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Over the past few months, I have heard significant discussion of, and interest in, computer science and coding instruction for K-12 students. School districts in New York City, Chicago, and San Francisco—three of the largest districts in the country—have recently announced initiatives to provide coding and computer science instruction to all students K-12. In his State of the Union address this past January, I was pleased to hear President Obama cite “helping students learn to write code” as one of his goals for this year. The President followed the State of the Union with a multi-year, multi-billion-dollar funding proposal for a new Federal K – 12 education initiative—Computer Science for All.

One thing should be made clear though, coding and computer science are not one and the same. Coding is a sub-set of computer science. Computer science is essential for success in our increasingly digital world, while coding is really a nice-to-have. To that end, we’ve seen increased recognition that there are a set of foundational skills needed to prepare students for learning advanced coding and computer science – especially our youngest students.

The International Society for Technology in Education (ISTE), has recently moved to address this need with proposed additions to their standards. According to ISTE, “advances in computing have expanded our capacity to solve problems at a scale never before imagined…. students will need to learn and practice new skills—computational thinking (CT) skills—to take full advantage of these revolutionary changes brought about by rapid changes in technology”.

So, what are Computational Thinking skills? This questions comes up often in the offices. Computational Thinking is a problem-solving process that includes approaches, such as:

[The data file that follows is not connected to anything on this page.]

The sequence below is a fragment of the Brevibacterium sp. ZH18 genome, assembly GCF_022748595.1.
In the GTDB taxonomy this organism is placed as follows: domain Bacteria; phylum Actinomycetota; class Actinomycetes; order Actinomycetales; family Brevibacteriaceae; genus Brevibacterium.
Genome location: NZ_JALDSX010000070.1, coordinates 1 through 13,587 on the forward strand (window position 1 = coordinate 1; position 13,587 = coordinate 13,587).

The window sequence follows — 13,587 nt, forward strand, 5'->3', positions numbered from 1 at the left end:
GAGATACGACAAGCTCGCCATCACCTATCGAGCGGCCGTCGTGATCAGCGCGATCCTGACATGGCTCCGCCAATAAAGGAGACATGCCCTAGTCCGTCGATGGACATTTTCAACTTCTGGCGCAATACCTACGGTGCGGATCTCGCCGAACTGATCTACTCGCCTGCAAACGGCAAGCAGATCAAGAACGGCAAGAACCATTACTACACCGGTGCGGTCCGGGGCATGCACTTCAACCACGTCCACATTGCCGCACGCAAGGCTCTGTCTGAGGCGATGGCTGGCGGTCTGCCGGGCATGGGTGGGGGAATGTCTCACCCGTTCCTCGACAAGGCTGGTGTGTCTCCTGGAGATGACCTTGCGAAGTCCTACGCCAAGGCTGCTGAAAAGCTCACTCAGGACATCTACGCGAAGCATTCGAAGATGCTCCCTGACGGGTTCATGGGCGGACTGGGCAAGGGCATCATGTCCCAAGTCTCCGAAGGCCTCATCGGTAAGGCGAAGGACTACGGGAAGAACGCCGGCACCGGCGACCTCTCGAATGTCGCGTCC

• Logically organizing and analyzing data;
  • Breaking large problems into smaller sub-problems which can be solved independently, leading to a solution to the larger, more-complicated problem;
  • Automating solutions through a series of ordered steps; and
  • Formulating problems in a way that enables us to use a computer or other tools to help solve them.

Learning this way of thinking, and approach to problem-solving, is important for learners not only to help them with coding, but more importantly for future college and career success. Learning these skills can help students develop:

  • Confidence in dealing with complexity and ambiguity;
  • Persistence in working with difficult problems;
  • The ability to deal with open-ended problems; and
  • The ability to communicate and work with others to achieve a common goal or solution.

President Obama has said “computer science isn’t an optional skill—it is a basic skill right up there with the three R’s”. I think it is safe to say that not every student will become a coder, but at a basic level, the foundational skills of computer science and computational thinking are relevant and significant to the future of every student, just as reading writing and arithmetic have been for generations. I am excited by the increased emphasis this area of instruction is getting around the country, and look forward to building towards a future where all K-12 students are developing these critical skills.

Keith Oelrich with looking at camera and smiling

Keith Oelrich


Keith Oelrich joined as CEO in 2012. A pioneer in the K-12 online education market since 2000, Keith has served as CEO of several companies which have collectively provided K-12 online education programs to thousands of districts, tens of thousands of schools and millions of students and their families.

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